Sunday, December 4, 2016

Advice to a new semiarian

Dear Rev. Know-it-all,
I have just gone off to the Seminary of the Diocese of Frostbite Falls, at Bathsheba Bible College and frankly I feel like I am on my way to a desert island. Do you have any words of wisdom, or at least some humorous anecdotes that can distract me from my current nervous agitation?
Robinson K. Russo
Dear Rob, may I call you Rob?
I remember my first night at Bathsheba Seminary. I lay in bed thinking what am I doing here? That was about 50 years ago. It was a very different world, but I must admit, the Lord has not changed one little bit. He has been faithful. You are investigating the diocesan priesthood, and I will not spare you one gory detail, so before I start, I want to share an experience I had when I was first ordained. People make a great fuss over young priests. I’m not sure why. I was once a young priest and believe me, I was pretty much a self-absorbed idiot. 
Still, people are very kind and if you are ordained you will find that you celebrate about twenty “first Masses.” There’s the parish, the prayer group, the cousin in Iowa, the first assignment. The list of people who want you to say a first Mass is unending. I even said a first Mass back in Lower Upper-Hessia. After visiting my cousins in Germany, I went down to Italy and realized that it was the first time I had been alone since I had been ordained almost a year before. I made my way to Rome where I found rooms at the Casa Internazionale del Clero (International House of Priests. I am not making this up.) I asked the dear Irish nun who ran things if I might be able to say Mass. She showed me a chapel and set me up with chalice, vestments etc. and then left. I was about to say Mass absolutely alone, except of course for the Angels, the Communion of Saints, the Blessed Mother and the Holy Trinity present in that tiny chapel. 
I got to the words of the offertory, “Blessed are you, Lord God of all creation” at which point I broke down sobbing. I was a priest. I was offering the sacrifice of Calvary for the redemption of the world. I was about to call down the Holy Spirit on bread and wine and I would hold heaven in my hands. The goal of so many years and so much internal and even external suffering had been reached. I was a priest. By God’s grace, I was a priest. From that day to this I have never regretted the decision. There are lot of things I have regretted, decisions, failures, tasks and even sins, but I have never once regretted the decision to accept God’s call to be a Catholic priest.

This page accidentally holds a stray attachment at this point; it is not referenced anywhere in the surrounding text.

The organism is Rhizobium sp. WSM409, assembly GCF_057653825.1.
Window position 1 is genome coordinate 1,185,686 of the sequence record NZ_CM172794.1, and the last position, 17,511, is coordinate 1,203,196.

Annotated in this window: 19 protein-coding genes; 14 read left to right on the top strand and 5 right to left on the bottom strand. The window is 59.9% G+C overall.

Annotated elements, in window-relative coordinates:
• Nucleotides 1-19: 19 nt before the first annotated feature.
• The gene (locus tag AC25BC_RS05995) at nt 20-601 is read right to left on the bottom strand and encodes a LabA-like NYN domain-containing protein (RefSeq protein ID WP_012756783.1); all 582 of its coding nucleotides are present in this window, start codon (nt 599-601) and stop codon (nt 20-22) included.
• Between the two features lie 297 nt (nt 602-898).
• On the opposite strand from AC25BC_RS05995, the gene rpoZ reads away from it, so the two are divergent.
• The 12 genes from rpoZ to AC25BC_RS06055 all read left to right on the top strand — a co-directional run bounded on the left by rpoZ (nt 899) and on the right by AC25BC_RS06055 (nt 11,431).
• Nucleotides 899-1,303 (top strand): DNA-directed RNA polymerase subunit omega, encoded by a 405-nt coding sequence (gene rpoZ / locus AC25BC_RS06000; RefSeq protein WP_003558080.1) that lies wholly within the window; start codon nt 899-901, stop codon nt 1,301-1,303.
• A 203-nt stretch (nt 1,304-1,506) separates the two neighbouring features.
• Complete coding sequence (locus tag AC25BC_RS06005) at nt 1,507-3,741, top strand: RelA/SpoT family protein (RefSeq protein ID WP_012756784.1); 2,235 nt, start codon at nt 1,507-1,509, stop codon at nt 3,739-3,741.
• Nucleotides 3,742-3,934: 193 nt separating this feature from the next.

I want to start with the central beauty of the priesthood because I want to be completely honest about the stuff that isn’t so beautiful. I want to tell you all the everyday things I wish I had been told when I was your age. I want to talk about studies, money, friends, people, what not to throw in your garbage can, family, people in whom you shouldn’t confide no matter how nice they seem now. You need to know about how to handle a calendar, sleep, health and sports, diet, being invited out to dinner, priest collectors. 
You will need to learn about building maintenance, building permits and the construction trades. Make sure that you assemble a good tool kit and know carpentry and basic wiring as well as boiler maintenance. You need to know about spiritual warfare. Believe me, the devil will come calling sooner than later and he is usually disguised as an angel of light. You need to know about gifts and charitable contributions, the ones you get and the ones you give. You need to know about popularity and the lack thereof. You need to know about the intellectual life of the priest. The Bible!! You need to know about the priest and the Bible, as well as the priest and his life as a disciple. You need to know about alcohol, drugs and sex (just say “no”) and how to live comfortably in a glass house, rather a magnifying glass house. And you need to know, above all, about prayer.
Why do you think the Lord may be calling you to the priesthood? The answer, “I want to help people,” just isn’t good enough. If that’s your answer, I would suggest that you become a social worker, or better still a plumber. There is a specific way that a priest helps people. He brings the forgiveness and healing of Christ in the sacraments of anointing and penance and he brings them the most valuable thing in all the world: the body, blood, soul and divinity of Jesus. If you don’t believe the real presence of Christ is the Blessed Sacrament, I would suggest that the priesthood is not for you. Therefore, the first suggestion I want to give you is that you spend time in front of the tabernacle. Time spent in prayer before the Blessed Sacrament is never time wasted. Seek first the Kingdom of God and His righteousness and all these things will be added to you. Seek FIRST.
The devil, who is not very happy with you at the moment, will do his best to weaken you if he cannot dissuade you. There is a saying that whom the devil cannot make bad he makes busy. Prayer FIRST. Remember that the disciples spent 9 days in prayer before the afternoon of Pentecost, but what an afternoon it was! Let the Lord build the house, and then it will be well built. There is a reason Jesus worked in construction. Let Him do the designing and the heavy lifting and the project should come out well.
To be continued…

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